El Chapo got his start in the Guadalajara Cartel too. How important was it for the show to portray him as an up-and-comer in the series, and is it all a set-up for his story, going into the next season?
It certainly gives us some options. The first goal was very much to tell the story of how interconnected all these guys are and what the significance of this organisation was, in that, if it weren't for them, none of these other guys would exist. Chapo wouldn't exist. El Señor de Los Cielos wouldn't exist. None of them would exist without these guys, without the Guadalajara Cartel. It's a fun beat when you meet Chapo. It's pretty cool. It's like, 'Oh shit, that's Chapo.' You don't know who he is until he says his name, and so that's kinda fun. I think there is definitely a lot of different ways we can go if we were to continue the series.
Narcos: Mexico really pulls back the veil on the corruption in Mexico and how high it goes. Why do you think the drug cartels and political corruption go hand-in-hand in Mexico?
I think there are very complicated situations that America has to take a lot of responsibility for. It depends on how generous you're being when you look at the American role in Latin America, but it's been pretty horrible, objectively. In terms of the people we've chosen to support. We've done some really brutal economic things that have hurt these countries financially. We don't cast judgment on anyone, really. Everybody's responsible for this disaster. There are no good guys and bad guys. It's bad guys and really bad guys. I think that our obligation, though we're not a documentary film, is to achieve as much objectivity as we can.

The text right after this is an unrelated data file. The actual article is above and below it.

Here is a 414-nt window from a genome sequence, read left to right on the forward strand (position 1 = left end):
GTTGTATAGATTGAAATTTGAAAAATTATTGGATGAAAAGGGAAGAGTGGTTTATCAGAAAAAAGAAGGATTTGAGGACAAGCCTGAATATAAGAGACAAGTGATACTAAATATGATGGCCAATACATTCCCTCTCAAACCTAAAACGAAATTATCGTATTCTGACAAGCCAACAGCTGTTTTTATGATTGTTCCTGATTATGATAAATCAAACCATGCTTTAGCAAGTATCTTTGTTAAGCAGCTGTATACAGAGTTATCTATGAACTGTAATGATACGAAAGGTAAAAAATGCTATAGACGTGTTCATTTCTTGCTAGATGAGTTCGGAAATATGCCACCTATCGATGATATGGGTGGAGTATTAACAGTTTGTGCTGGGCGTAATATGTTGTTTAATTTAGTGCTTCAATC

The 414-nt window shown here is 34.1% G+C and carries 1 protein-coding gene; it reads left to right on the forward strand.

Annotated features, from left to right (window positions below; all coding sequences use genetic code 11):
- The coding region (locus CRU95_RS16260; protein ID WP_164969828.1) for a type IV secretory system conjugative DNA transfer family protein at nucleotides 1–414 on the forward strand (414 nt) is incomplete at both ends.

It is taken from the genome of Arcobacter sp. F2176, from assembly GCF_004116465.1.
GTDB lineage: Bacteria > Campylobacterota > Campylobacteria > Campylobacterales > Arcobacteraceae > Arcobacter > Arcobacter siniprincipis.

Corruption has always existed in Mexico, in terms of the police. They look the other way and protect their partners. Years of political corruption and a rich smuggling tradition [found the] perfect product, which was cocaine. It was pound for pound, maybe the most lucrative substance that's ever existed. It's worth its weight in gold many times over. I think all of those things conspired to create this kinda unholy alliance, and if America was your neighbour and they had an insatiable demand for cocaine, why wouldn't you do everything you could to sell it to them?
Your film career started on Wayne's World way back in 1992. What do you think is the most important thing you've learned about the industry?
There’ve been so many changes in the business since I got into it. I thought I was going to be a movie producer my whole life, and I did fine. I made some cool movies and I did alright, but the best thing that's ever happened to me is my move into television with Narcos. That never would've happened if the business hadn't changed around me. What I think I've learned and what I’d recommend to anyone is make shit that you wanna see. You're not gonna be good at making shit that other people wanna see. You're certainly not gonna enjoy it. The best thing we can do is make the stuff that we’d want to see. I’m one of the biggest fans of our show, because it's made for me. It's exactly what I'm into. The fact that I still get to do that [makes me] go to work every day feeling pretty lucky.
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This article originally appeared on VICE US.